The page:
By 1913, in such canvases as Study for Nord-Sud (metro line), collage elements, straight out of Cubism, have been incorporated. But in that same year Severini also painted one of his "purist" Futurist canvases, Sea-Dancer, a concatenation of seethingly energetic cones which represent vortices of pure energy. The cones, tearing into and bisecting each other, seem to be in a mood of unremitting warfare. Marinetti would have been thrilled.

But Severini, a man of much gentler and searching temperament than Marinetti, was often in a mood of theoretical ambivalence throughout this decade, see-sawing from Francophilia to Italophilia, from allegiance to one set of tenets about the making of art to another. This is not some covert proof that he disdained theory. No, he thought that the theory which underpinned the work had to be made clear to oneself before brush was actually applied to canvas.

Proof of this engagingly human theoretical ambivalence can be found in two self portraits executed in 1916, both charcoal on paper. The first is unapologetically figurative, and shows the head of a sober young bourgeois who might be any respectable guest around a dinner table, languidly raising his glass as he tut-tuts at the reported excesses of hot-headed youth. The hair is perfectly arranged, the general demeanour one of sobriety and seemliness. The eye is cool, handsome and actively engaging. A bow tie is a-flutter at the throat.

In the same year, Severini gives us a quite different portrait of a young man also called Severini. This second canvas is a painter called Severini who embodies a rage towards experiment. That same face is now broken up into a kaleidoscope of facets - it is the familiar Cubist's fly's-eye- view of an object, seeing it from all angles at once. What did this all mean? That by the middle of that decade, Severini was moving away from the certitudes of Futurism, and towards a kind of modified Cubism.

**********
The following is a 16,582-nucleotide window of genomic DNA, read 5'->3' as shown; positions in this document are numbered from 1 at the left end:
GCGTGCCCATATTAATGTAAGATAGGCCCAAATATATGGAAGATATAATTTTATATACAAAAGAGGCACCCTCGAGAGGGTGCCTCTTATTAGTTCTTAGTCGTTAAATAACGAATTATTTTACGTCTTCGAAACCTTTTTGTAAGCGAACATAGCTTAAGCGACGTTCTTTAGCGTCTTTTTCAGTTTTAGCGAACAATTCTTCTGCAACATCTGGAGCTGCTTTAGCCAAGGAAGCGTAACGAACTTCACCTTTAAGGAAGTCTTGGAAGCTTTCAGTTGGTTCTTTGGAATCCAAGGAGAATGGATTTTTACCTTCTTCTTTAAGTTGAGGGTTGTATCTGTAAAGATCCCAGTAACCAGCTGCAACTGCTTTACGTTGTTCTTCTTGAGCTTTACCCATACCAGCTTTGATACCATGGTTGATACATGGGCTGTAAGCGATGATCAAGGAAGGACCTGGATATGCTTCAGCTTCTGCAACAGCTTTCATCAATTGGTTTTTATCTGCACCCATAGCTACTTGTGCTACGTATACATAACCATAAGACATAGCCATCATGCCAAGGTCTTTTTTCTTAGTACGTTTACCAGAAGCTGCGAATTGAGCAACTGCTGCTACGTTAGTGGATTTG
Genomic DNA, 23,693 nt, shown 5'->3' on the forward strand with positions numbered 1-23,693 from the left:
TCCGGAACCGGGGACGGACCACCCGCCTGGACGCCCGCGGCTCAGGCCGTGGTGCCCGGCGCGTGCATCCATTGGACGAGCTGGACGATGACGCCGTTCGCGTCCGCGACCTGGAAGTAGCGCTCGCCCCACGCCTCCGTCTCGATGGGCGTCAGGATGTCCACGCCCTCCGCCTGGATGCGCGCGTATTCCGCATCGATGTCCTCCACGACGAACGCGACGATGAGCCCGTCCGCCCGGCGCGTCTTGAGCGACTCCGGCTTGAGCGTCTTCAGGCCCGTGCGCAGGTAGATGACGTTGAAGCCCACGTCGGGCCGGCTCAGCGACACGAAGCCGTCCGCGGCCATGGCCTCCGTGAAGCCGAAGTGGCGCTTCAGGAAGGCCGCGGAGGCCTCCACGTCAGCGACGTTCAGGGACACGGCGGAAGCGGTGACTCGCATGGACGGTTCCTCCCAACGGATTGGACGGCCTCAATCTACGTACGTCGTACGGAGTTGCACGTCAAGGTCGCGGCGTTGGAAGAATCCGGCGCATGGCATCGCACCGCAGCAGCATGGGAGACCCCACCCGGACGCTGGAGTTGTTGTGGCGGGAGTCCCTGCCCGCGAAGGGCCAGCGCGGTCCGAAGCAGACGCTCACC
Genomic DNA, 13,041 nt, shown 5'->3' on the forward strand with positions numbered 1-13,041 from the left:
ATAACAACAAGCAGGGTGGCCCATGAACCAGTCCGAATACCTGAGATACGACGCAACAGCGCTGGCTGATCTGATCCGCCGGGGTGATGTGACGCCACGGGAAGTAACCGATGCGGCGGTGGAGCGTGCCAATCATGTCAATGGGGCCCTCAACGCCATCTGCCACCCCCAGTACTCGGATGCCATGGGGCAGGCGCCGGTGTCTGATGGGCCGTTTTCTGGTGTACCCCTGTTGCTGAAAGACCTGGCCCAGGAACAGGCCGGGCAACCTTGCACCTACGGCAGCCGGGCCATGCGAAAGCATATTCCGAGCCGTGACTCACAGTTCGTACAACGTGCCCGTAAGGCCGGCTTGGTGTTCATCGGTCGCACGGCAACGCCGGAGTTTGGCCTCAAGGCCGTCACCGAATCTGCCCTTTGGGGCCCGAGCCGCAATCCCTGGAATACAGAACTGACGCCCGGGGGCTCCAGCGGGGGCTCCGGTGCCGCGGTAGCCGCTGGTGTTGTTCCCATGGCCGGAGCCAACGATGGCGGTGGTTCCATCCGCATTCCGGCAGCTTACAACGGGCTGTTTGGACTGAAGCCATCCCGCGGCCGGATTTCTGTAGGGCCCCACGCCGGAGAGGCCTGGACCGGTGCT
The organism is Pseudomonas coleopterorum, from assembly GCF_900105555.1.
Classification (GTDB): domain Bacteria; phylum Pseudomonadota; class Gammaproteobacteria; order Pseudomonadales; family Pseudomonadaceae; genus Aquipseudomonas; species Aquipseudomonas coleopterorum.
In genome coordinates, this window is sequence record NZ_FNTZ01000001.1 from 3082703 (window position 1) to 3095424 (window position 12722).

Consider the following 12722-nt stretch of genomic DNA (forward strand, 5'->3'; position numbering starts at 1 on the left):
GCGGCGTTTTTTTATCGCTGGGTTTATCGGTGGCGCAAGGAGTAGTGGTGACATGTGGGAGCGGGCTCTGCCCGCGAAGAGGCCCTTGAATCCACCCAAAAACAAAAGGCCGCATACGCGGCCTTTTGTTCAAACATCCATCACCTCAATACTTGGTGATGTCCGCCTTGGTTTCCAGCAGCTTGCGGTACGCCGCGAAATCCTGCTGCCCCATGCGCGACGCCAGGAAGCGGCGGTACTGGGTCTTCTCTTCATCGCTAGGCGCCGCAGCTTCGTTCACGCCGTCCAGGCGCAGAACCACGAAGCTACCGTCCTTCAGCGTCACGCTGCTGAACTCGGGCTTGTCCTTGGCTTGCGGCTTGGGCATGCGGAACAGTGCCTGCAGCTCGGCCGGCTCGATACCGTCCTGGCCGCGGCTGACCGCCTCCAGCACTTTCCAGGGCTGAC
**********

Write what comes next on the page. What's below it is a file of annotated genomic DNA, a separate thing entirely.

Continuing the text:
Marinetti had despised the Cubists because they represented things statically - and was not the whole principle of life - and the whole of the future - dynamic? Severini was beginning to disagree. The representation of static objects in the still lives that he began to work on from about this time reveal a growing allegiance to the notion that what he had hitherto slavishly regarded as "static" expressed something much more fundamental - something to do with eternal values.

And so began the experiments which resulted in the small collection of exquisite still lives with which this exhibition culminates, such as Still Life with Literary Review (1917), Still Life with Bottle of Marsala (1917) and, best of all, Still Life with Music (1919). In these works Severini is borrowing what he chooses to borrow from characteristic Cubist practice - elements of collage and collage-like superimposition, for example, in Still Life with Literary Review.

Here we see, amidst other objets trouves, playing cards, a fragment of wall paper, the torn-off front cover of the literary review Nord-Sud, and a quotation from Severini's close friend, the poet Guillaume Apollinaire: "Et nous aimons tous deux la France et L'Italie ..." ("And we love both France and Italy...") These late collages, which achieve a kind of beautifully serene harmonious patterning, are a mixing and matching of cut-out and tiny, painted-in figurative scene. The materials from which they are fashioned are also more various than before - one uses gouache, charcoal, pencil and found objects.

At this point in his career, as is evident in the preparatory drawings exhibited here, Severini was plotting every artistic move he made; calculating the geometry and the different ways of laying down particular blocks of colour in order to achieve the most harmonious counterpoint possible within the picture space - a habit recently learnt from another modern master, Henri Matisse.

How far away the raucous, belligerent Marinetti must have seemed in those years, how distant that bullying voice!

Gino Severini at the Estorick Collection, 39a Canonbury Square, London N1, until 9 January. 0171-704 9522